Bay Area Jews shown as diverse, flexible — and more distant from institutions and Israel

Andrew and Amy Kleinerman, pictured here on a trip to Israel, are intermarried, like two-thirds of Bay Area Jewish couples ages 18 to 34. (Courtesy of Amy Kleinerman)

(JTA) — Andrew Kleinerman says he and his wife Amy share a “West Coast brand of Judaism.”

The Kleinermans live in San Francisco, attend services about once a month and have traveled to Israel. Andrew is Jewish, Amy is not. Amy, who is Chinese-American, is thinking about converting to Judaism. One of the congregations where they’ve felt most welcome is The Kitchen, a Jewish group that calls itself a “religious startup.”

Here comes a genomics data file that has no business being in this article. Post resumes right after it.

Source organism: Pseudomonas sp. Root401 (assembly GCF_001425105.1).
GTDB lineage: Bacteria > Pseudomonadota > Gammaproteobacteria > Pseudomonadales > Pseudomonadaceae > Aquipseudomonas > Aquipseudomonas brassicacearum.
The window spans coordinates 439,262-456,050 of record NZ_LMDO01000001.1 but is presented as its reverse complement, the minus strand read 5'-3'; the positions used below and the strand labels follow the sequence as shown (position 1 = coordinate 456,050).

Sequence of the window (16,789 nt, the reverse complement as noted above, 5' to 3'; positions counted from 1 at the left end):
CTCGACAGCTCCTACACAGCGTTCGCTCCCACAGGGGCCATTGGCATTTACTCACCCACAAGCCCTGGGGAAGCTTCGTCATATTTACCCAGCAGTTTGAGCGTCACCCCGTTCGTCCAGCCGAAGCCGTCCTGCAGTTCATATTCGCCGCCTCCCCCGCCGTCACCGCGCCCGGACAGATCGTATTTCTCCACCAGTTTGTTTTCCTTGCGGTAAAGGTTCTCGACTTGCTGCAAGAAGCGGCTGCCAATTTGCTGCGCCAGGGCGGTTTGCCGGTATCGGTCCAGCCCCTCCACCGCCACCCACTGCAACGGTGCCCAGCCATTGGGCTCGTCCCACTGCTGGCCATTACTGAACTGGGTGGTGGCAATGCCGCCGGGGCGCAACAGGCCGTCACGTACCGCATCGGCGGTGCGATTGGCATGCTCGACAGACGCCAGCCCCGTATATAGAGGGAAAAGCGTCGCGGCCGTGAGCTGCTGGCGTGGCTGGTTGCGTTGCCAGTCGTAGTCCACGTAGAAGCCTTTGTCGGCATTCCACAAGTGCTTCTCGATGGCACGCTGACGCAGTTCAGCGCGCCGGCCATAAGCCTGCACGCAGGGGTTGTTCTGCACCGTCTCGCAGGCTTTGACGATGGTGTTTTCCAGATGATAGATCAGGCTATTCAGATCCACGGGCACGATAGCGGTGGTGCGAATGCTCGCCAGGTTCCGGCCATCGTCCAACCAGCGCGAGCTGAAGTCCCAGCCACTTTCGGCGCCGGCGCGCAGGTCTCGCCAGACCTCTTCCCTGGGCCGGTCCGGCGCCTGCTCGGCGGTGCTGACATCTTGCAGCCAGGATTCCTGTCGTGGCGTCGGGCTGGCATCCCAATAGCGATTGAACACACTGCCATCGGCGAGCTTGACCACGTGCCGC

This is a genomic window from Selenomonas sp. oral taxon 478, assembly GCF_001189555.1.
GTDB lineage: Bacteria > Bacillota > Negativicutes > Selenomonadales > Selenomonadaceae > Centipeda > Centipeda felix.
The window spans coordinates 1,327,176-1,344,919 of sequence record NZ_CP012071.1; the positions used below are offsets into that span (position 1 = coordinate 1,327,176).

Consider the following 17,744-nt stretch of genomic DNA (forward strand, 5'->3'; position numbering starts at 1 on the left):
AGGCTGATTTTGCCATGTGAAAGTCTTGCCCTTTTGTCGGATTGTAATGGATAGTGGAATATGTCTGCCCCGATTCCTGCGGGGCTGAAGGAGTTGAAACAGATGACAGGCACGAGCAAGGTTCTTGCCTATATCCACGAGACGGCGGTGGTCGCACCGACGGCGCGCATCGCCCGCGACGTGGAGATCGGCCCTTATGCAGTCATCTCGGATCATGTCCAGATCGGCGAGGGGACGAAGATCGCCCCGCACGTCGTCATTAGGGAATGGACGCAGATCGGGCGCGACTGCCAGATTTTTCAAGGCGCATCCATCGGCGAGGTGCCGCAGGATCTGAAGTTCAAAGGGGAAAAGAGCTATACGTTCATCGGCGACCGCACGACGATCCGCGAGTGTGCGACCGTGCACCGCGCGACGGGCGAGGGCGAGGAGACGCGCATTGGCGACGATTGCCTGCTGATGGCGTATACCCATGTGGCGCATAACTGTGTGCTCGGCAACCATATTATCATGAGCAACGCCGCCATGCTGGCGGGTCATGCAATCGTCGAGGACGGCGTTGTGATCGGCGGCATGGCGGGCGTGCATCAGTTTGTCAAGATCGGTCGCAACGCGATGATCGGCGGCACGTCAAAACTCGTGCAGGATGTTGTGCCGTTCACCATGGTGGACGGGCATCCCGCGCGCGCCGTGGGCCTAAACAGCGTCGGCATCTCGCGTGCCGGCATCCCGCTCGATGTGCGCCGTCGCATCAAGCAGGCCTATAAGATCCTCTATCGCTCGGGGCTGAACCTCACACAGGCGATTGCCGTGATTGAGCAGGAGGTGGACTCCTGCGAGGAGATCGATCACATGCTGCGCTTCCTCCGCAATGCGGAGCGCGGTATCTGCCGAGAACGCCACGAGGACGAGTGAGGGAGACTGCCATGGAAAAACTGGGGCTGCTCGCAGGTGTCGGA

Increasingly, families like the Kleinermans are the face of the Jewish community in the Bay Area, the fourth largest in the country. According to a major new study, a third of Bay Area Jews are between the ages of 18 to 34. The rate of interfaith marriage among the group is nearly two-thirds, and nearly 40 percent of these Northern California Jewish millennials live in a household with a person of color.

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